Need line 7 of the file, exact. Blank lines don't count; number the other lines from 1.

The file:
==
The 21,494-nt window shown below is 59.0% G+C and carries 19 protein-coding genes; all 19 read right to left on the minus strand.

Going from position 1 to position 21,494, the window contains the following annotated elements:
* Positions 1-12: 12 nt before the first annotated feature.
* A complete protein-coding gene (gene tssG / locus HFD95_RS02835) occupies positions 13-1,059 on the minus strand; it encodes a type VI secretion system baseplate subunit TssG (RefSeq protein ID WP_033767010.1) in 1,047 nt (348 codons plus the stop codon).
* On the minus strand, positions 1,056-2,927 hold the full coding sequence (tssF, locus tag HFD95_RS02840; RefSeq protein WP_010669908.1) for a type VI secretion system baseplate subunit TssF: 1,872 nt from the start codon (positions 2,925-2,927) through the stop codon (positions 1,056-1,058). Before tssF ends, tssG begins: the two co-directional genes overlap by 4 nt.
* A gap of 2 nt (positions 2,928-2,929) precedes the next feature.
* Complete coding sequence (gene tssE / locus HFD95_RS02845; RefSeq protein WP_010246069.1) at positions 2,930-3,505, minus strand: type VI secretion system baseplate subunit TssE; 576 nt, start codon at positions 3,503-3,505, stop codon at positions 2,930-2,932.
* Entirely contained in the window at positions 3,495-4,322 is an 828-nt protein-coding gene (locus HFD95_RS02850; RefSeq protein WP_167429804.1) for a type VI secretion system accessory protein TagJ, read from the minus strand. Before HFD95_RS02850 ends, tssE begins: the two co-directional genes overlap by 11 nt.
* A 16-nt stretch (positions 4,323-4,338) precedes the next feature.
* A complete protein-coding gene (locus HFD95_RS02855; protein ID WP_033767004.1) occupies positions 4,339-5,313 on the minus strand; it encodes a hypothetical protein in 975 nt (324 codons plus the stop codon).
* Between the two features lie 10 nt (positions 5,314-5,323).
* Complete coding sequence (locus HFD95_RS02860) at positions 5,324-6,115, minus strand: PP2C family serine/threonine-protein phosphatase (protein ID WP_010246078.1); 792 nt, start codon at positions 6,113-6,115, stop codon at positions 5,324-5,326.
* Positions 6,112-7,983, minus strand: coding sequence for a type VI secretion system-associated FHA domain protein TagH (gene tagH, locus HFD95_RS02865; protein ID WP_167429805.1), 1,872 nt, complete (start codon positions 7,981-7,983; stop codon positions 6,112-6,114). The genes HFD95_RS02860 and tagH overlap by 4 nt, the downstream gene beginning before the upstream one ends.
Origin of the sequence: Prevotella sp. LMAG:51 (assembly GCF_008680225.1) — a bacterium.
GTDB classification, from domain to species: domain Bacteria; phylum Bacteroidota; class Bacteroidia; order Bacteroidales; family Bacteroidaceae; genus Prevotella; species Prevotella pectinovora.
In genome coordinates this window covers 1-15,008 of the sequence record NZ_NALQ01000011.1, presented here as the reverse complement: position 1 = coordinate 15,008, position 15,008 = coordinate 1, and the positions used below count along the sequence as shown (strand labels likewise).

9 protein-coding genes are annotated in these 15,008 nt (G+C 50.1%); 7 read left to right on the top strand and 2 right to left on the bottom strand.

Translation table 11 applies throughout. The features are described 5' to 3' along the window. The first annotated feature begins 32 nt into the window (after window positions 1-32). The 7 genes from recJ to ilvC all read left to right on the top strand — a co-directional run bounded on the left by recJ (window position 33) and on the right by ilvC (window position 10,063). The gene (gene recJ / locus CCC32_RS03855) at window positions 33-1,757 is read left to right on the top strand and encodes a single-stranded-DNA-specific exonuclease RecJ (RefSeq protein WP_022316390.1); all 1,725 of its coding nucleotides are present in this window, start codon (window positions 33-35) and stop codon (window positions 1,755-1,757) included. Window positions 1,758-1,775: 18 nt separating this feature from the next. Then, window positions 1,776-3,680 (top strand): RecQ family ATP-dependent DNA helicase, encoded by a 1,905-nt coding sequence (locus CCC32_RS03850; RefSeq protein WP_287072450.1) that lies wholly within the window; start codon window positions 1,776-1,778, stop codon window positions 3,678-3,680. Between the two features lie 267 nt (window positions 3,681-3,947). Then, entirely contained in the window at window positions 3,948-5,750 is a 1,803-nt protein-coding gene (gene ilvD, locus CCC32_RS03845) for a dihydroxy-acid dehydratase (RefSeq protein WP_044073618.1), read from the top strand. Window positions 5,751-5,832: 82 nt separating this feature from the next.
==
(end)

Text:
* Complete coding sequence (gene tssE / locus HFD95_RS02845; RefSeq protein WP_010246069.1) at positions 2,930-3,505, minus strand: type VI secretion system baseplate subunit TssE; 576 nt, start codon at positions 3,503-3,505, stop codon at positions 2,930-2,932.